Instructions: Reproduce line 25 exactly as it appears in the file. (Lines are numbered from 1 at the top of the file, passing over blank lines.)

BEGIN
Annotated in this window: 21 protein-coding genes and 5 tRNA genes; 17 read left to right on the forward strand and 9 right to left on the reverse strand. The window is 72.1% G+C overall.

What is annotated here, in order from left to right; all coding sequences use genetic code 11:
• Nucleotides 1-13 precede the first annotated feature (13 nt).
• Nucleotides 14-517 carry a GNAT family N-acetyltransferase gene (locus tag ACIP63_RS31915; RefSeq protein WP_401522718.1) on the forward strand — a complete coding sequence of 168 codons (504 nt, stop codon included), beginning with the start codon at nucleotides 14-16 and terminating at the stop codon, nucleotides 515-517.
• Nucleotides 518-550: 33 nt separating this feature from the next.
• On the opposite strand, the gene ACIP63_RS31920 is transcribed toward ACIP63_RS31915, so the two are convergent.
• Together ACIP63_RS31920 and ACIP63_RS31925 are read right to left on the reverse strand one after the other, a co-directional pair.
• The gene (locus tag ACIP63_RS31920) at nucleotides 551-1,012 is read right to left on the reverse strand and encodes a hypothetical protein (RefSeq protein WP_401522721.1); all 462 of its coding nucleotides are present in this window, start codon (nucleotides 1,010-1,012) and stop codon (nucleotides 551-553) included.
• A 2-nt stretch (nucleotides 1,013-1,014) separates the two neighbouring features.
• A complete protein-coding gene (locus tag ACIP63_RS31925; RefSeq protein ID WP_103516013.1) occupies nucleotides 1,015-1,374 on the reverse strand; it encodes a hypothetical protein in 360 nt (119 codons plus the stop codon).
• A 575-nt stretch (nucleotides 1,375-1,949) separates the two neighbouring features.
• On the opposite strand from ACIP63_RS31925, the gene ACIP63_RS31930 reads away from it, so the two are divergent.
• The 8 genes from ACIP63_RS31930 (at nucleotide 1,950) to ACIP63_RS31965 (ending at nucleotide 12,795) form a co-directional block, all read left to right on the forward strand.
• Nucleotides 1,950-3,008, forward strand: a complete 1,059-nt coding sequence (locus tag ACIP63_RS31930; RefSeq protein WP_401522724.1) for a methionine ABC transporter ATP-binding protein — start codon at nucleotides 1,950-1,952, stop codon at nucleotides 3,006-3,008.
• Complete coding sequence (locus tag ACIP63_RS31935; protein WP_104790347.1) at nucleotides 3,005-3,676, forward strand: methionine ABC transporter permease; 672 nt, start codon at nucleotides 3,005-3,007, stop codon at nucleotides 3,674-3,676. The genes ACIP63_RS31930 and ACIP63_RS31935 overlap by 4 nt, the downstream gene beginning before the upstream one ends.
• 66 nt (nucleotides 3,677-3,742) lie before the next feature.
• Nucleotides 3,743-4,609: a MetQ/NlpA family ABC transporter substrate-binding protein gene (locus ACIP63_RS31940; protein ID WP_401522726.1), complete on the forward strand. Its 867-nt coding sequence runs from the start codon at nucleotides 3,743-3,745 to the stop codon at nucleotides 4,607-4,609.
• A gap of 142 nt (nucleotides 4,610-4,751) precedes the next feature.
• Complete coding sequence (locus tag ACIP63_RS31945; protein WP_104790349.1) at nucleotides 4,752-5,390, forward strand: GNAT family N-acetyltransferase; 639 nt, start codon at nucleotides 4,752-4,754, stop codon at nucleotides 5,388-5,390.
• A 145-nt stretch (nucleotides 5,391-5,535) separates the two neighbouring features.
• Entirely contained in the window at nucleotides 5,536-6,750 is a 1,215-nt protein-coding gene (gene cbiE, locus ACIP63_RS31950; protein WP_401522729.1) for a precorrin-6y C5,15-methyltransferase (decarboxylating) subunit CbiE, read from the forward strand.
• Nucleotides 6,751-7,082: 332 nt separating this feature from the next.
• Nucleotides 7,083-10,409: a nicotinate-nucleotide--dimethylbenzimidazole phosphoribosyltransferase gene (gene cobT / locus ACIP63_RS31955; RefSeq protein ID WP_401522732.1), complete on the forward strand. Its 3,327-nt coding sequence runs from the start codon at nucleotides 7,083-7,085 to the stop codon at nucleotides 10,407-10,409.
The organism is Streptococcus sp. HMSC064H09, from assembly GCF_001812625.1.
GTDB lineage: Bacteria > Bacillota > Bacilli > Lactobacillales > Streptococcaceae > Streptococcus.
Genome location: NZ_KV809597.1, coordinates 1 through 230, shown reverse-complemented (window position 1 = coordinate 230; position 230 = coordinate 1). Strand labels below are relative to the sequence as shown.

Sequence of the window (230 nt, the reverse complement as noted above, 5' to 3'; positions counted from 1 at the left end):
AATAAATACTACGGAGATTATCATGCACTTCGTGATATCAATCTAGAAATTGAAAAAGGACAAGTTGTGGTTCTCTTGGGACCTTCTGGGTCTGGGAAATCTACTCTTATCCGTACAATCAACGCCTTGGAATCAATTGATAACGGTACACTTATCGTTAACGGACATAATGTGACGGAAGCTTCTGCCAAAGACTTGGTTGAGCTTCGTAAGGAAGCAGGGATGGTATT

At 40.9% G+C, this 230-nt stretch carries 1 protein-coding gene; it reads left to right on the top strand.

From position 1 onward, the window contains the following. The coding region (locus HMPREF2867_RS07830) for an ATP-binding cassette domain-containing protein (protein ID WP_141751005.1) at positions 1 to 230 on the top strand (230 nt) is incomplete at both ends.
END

GTDB lineage: Bacteria > Bacillota > Bacilli > Lactobacillales > Streptococcaceae > Streptococcus.